Brand New Day
London, GBRoyal Albert Hall
With Cheb Mami

Sting is currently doing an Eric Clapton...

Sting is currently doing an Eric Clapton, as we say in the trade, ie, he's playing a series of concerts at the Royal Albert Hall. And if that conjures up images of civilised, tame evenings of tasteful pop, then so it should. On Tuesday Sting and his jazz-inflected band browsed through his back catalogue in a mild-mannered sort of way. There were no surprises or impressive special effects. Fine as the show was, it can't have exceeded any expectations.

The most emotional sequence came when Sting slipped the refrain of 'Sex And Drugs And Rock 'n' Roll' into 'Bring On The Night' as a tribute to Ian Dury, who died last week. The songs from last year's 'Brand New Day' album had a lot less resonance. 'Perfect Love...Gone Wrong', for instance, isn't a diary of paranoia akin to 'Every Breath You Take', but the punning confession of a jealous dog. Character songs have been part of Sting's repertoire for years, mind you, and they can be clever and amusing. But recently Gordon Sumner himself has seemed to be vanishing altogether. On 'After The Rain Has Fallen' he's an Arabian thief, on 'Tomorrow We'll See' he's a prostitute and on 'Fill Her Up' he's a Midwestern petrol pump attendant, the lyrical conceit of this country pastiche being that you can fill a car with petrol and you can also fill a person with sadness or joy. The chirping, clapping backing -vocalists ensure that no one takes the pump-boy's situation very seriously.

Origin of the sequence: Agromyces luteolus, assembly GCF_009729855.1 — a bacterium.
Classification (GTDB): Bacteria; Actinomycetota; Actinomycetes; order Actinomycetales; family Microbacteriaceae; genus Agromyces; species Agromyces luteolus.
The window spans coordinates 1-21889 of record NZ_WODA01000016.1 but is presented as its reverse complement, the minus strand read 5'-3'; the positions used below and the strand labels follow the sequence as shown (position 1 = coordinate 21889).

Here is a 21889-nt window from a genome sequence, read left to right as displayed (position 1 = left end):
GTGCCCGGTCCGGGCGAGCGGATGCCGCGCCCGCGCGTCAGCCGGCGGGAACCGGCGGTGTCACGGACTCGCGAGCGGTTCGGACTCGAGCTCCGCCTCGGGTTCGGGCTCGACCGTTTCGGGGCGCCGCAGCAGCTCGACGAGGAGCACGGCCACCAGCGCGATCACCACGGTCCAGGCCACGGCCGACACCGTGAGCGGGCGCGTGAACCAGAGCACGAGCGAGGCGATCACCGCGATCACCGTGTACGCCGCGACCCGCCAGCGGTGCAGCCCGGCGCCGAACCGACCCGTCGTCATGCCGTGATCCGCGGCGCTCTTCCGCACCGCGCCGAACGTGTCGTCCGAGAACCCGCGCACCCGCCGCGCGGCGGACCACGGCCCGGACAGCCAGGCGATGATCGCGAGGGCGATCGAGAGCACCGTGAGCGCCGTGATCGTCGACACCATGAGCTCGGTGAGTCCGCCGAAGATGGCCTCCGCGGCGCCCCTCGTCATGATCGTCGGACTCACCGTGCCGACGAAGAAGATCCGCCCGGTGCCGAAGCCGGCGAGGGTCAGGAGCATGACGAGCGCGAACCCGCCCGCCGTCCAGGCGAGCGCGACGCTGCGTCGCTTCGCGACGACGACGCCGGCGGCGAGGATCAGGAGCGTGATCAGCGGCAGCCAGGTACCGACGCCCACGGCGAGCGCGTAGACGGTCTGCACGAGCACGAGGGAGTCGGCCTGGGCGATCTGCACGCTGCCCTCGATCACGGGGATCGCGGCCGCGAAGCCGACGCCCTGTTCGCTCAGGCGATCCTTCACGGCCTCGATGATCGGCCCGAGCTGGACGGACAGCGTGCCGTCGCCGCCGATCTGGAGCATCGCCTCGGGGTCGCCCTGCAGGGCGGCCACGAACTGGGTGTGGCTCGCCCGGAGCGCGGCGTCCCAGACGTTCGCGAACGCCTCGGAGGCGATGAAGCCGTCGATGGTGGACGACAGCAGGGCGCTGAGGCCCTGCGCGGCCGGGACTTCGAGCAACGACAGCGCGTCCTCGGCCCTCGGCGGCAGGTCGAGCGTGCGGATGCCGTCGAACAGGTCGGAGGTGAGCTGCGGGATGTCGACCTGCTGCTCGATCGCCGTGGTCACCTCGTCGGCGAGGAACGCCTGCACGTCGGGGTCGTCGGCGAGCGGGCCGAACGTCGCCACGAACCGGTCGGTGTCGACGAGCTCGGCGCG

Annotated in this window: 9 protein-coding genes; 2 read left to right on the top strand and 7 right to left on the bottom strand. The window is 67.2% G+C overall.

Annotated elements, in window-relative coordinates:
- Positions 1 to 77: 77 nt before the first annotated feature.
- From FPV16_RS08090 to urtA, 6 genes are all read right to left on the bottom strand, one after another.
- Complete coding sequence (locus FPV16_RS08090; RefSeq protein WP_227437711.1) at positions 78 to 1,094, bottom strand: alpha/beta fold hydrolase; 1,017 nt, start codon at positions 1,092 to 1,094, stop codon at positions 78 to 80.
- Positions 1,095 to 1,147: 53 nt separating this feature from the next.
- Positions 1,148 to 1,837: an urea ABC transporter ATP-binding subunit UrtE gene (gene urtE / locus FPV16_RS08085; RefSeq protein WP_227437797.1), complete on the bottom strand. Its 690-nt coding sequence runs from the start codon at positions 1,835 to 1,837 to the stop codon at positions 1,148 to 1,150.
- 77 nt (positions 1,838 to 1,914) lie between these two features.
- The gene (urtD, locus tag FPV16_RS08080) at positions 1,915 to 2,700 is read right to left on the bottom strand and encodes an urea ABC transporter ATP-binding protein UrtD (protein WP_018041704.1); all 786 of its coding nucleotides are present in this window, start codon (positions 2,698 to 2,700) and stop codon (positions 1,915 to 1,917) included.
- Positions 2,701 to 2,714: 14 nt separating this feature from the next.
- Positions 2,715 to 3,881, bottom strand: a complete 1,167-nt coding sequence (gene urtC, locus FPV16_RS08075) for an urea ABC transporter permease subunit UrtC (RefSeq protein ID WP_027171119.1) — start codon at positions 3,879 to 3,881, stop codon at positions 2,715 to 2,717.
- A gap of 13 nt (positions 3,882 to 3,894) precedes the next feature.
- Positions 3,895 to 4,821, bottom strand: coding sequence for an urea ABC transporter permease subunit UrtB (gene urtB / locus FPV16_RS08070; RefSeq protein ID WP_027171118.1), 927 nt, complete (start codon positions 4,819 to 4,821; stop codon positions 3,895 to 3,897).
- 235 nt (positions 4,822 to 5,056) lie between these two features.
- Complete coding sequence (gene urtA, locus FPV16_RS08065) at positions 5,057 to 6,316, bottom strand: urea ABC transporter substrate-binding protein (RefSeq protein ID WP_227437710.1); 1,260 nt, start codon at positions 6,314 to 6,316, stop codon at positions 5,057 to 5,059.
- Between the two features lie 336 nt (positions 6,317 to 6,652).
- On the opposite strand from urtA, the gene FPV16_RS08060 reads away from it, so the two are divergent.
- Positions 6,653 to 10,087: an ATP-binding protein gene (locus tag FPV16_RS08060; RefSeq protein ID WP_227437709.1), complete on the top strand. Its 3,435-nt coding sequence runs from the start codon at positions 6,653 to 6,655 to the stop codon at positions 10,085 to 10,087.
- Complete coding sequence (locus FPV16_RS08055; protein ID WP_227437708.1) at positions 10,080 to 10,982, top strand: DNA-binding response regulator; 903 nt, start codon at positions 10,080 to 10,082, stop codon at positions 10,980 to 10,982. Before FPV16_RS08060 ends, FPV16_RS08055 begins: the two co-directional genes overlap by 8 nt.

What next? A rap from the point of view of a kangaroo? A sea shanty sung by a jar of coffee? These songs seem increasingly like exercises Sting has set himself rather than expressions of his or anyone else's feelings. This suspicion was deepened on Tuesday by hearing him adopt a Louis Armstrong growl for 'Moon Over Bourbon Street' and seeing him turn 'Roxanne' into a calypso call-and-response. Maybe after years of being pilloried as a po-faced do-gooder simply because he worked hard for causes he believed in, Sting doesn't like to appear too solemn these days. But if his songs are now just jokey parlour games, he should shelve albums and concerts for a while and score a musical, or, considering his identification with dogs and desert princesses, a Disney cartoon. If Elton John can do The Lion King and Phil Collins can do Tarzan, then Mickey Mouse should be giving Sting a call any day.

(c) The Independent by Nicholas Barber

Still the blond babe with the extraordinary voice and thoughtful lyrics...

It's the beginning of his fourth decade in the business, and Sting is still the blond babe with the extraordinary voice and thoughtful lyrics, but his music hasn't stayed still for a minute. Despite his pop megastar status, the singer-guitarist-songwriter has always roamed far afield for his inspiration.

Now French rap (from drummer Manu Katche), Algerian singing (from Cheb Mami on 'Desert Rose') and country and western (with pedal steel guitarist BJ Cole) have strayed into the mix. Along with Chris Botti's trumpet harmonising and jazzman Jason Rebello's keyboards, these provided a fillip to some of the talkier parts of the concert; intelligent lyrics give great stereo, but heavy meaning can make for a rather static show, despite the swooping freedom of Sting's vocals.

Nevertheless, his determination to expand his stylistic repertoire means that while his oldies were greeted with ecstatic squeals, material from new album 'Brand New Day' also generated cheers. He may not go multi-platinum any more, but Sting is still the golden boy.

(c) Metro by Nina Caplan